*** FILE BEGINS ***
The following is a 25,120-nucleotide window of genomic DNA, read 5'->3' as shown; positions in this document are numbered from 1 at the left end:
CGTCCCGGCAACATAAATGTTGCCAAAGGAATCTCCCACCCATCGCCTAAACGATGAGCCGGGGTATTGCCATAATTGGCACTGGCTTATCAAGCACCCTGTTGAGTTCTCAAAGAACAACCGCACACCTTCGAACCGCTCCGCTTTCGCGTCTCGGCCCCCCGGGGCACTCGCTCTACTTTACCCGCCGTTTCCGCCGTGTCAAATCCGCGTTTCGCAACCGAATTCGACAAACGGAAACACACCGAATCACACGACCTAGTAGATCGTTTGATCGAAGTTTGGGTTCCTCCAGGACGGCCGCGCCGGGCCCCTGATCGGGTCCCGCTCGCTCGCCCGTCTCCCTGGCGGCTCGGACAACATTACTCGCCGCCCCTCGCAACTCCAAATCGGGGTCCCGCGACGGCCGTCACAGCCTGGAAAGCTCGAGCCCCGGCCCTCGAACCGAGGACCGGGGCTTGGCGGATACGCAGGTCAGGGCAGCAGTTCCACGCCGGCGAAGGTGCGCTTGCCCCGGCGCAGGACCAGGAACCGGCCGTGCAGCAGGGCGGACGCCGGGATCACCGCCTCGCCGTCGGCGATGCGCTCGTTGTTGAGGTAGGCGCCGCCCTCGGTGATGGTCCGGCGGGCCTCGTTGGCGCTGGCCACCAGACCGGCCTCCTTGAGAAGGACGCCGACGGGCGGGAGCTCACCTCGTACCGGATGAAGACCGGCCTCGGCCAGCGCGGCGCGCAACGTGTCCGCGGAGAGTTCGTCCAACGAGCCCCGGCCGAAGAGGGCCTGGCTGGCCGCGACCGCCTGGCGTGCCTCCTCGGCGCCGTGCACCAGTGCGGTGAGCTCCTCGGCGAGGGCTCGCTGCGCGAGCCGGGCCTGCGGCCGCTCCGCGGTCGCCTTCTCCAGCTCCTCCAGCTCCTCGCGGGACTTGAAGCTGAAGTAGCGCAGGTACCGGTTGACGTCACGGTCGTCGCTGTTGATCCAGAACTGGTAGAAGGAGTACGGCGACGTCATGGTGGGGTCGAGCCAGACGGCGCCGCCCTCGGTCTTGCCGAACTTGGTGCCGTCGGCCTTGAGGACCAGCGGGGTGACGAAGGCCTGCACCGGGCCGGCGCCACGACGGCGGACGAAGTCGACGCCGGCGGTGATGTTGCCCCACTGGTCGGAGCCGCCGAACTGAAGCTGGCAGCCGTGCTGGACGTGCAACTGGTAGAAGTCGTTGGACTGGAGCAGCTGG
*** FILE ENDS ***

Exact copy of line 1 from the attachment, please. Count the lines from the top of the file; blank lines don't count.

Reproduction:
The following is a 25,120-nucleotide window of genomic DNA, read 5'->3' as shown; positions in this document are numbered from 1 at the left end: